This week, social media will be full of parents and guardians posting pictures of how they sent their children to school versus how they arrived back home. A hilarious spot the difference where the child in question looks pristine in the first picture and wildly dishevelled, stained with hair escaping in the second.
In the UK, school uniforms can be quite strict and leadership teams will take astounding measures to ensure adherence in appearance. Some go as far as standing at the gates in the morning and turning away anyone who has the wrong colour shoes or – god forbid – trainers, a logo on their bag, a tie or a skirt too short. So, for older students who are trying to develop an outward display of their personality, hair can be a means of expression.
Although dress codes are quite similar across the board, many schools seem to hone in on students with Afro hair and completely disregard cultural differences in hair practices and styling. Some make restrictive or racist suggestions about the styles, severely punishing students who fall out of line.
Several cases have made the news, including the Pimlico Acadamy students who staged a protest for reasons including changes to the uniform policy that prohibited hairstyles that “may block the view of others”. Although our hair grows up and out, who is really walking around with a 6ft Afro? This isn’t a Ludacris video! In another case, a pupil was denied entry to a school because he had canerows, which the High Court found to be unlawful.
While these stories made the news, what about all the pupils who are discriminated against, given detentions, days of isolation or are constantly harassed by teachers for a Nike tick in their hair or some 1b/27 braids?
What should I do if I or someone I know is being discriminated against because of our hair?
In better news, some schools are trying to improve policies with the help of the Halo Collective, a group of young Black organisers who aim to end hair discrimination for good.
If you are wondering how you can help, even if your school days are long behind you, visit your local council’s website and find the schools in your area. The dress code should be readily visible on the website have a look to see if there is any discrimination in the wording about Afro hair.
Write or email the school offering some advice about how it could be changed to be more inclusive (example below). This is a good way for all of us to be engaged in our communities and make sure that our younger generation do not face some of the hardships that we do.
The best back to school hairstyles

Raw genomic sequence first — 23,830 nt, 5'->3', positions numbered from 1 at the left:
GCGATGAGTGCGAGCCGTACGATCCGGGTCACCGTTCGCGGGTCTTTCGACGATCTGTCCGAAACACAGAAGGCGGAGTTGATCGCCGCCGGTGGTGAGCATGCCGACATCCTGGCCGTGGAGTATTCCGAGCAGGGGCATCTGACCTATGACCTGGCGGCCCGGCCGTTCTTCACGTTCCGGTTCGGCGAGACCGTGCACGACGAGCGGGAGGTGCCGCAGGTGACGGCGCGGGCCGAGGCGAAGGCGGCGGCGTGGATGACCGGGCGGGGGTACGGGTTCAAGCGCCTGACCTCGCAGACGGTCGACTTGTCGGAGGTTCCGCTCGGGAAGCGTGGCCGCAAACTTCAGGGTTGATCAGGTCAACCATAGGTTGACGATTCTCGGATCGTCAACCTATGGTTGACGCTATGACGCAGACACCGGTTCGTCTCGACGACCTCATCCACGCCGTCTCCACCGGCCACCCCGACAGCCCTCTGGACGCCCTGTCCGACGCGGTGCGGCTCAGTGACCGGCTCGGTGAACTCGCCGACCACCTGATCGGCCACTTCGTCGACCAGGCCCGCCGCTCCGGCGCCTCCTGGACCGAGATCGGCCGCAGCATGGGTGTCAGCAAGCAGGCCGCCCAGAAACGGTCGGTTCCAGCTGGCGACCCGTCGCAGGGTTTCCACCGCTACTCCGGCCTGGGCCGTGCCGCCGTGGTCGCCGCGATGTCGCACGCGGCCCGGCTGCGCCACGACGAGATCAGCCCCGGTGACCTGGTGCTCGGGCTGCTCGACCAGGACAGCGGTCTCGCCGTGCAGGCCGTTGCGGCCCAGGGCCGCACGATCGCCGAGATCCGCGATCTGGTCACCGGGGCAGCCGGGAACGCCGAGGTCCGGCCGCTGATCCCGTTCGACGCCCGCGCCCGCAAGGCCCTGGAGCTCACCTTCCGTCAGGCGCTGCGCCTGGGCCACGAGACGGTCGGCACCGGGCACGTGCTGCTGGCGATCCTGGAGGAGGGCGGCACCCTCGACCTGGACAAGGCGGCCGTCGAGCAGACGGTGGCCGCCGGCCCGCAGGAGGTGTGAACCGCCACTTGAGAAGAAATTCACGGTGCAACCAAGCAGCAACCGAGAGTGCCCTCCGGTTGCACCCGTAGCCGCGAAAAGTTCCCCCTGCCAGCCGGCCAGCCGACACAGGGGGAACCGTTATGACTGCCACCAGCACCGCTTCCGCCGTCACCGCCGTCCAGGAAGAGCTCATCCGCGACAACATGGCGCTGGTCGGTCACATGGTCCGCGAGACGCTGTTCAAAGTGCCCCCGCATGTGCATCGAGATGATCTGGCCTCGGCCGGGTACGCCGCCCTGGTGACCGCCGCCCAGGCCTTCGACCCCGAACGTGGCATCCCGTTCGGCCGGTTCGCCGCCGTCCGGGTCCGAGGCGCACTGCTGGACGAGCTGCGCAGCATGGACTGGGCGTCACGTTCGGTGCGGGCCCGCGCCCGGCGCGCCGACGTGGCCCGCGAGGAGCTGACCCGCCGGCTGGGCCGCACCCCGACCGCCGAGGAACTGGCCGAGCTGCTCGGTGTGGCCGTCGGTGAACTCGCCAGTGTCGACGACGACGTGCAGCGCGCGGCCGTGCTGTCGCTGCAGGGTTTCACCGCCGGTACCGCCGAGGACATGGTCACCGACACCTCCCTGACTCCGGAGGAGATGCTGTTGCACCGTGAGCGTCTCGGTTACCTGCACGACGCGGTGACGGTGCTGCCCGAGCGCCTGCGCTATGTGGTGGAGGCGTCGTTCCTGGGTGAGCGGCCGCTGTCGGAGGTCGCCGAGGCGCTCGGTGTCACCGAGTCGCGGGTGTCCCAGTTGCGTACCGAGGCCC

Extensions – Once you have made sure you are not breaking any rules with the colour, extensions are a fuss-free way to see through the term without the daily hassle of full styling, but also allows for variety.
Singles, box braids, knotless, or micros, in this case, size doesn’t matter but choose wisely as too big and the style won’t last for as long without lots of gel, or too small and you will really learn who your enemies are when everyone declines to help you take them down.
Crochet braids and locs – Not a fan of sitting for long periods of time but still want a braid or loc styles? Then choose crochet braids. The hair is first canerowed and extensions are fed through the gaps. The benefits of this style are that you can reuse most extensions and avoid heavy hair while keeping your edges intact. Beautycanbraid on YouTube has excellent tutorials.
How to get people to leave you alone in the workplace
It can be hard to have these conversations about our hair at work – trust me, I spent many therapy sessions role-playing and doing up ‘mirror bitch’ to practice how to tell my colleagues to keep their hands out of my hair.
So, if you’re worried about stares and inappropriate touching, here are few things you can try (this is for entertainment purposes only and results may vary):
· The Viola Davis – This mobility exercise from How To Get Away With Murder will not only keep hands out of your hair but it will also make your limbs agile adding to your daily exercise routine.
· The Solange Altar – Why not have ‘Don’t touch my hair’ softly playing on a loop? Keep a framed picture of the famous elevator scene at your desk. When nosy colleagues see it, you can direct them to google the story. They should get the gist that even gentle-looking souls can be dangerous when provoked.
· Stickers, clothing signs and apparel – Etsy is awash with Black designers selling merch about Afro hair, mugs, water bottles, pins, the list is endless! Or get creative and make something of your own.
· Mirror bad behaviour – A wise woman once said ‘Let us learn how to respect ourselves, or else we will open our nyash…so be careful OK!” It is not everyday be the bigger person, sometimes choose (metaphorical) violence. Here is a great video to give you some tips to try.
· When asked about your weekend, lie about an altercation where someone *insert inappropriate but common white nonsense behaviour* and how you dealt with it. Then end with the saying, “if you can’t hear you must feel”, while looking deep into their eyes/ or the direction of the most likely culprit.
· Report to HR and start an employment tribunal. My beloved, your God(s) are ready to answer your prayers and a payday awaits. I mean who can really put a price on hurt feelings? The people over at citizens advice are saying you can get £45K for lengthy discrimination. So get you a little diary and start recording everything and smile as they run your money up (internally though, of course).
While this list is largely in jest (except if you win money, as I only require a small donation), I want to emphasise that it is not on US to solve the problems THEM create. So, even if you can only fantasise about what you’d say or do to your oppressors, try to find an outlet that leaves you feeling peaceful but still paid. Remember, Afro hair is professional, natural, relaxed, bought or grown!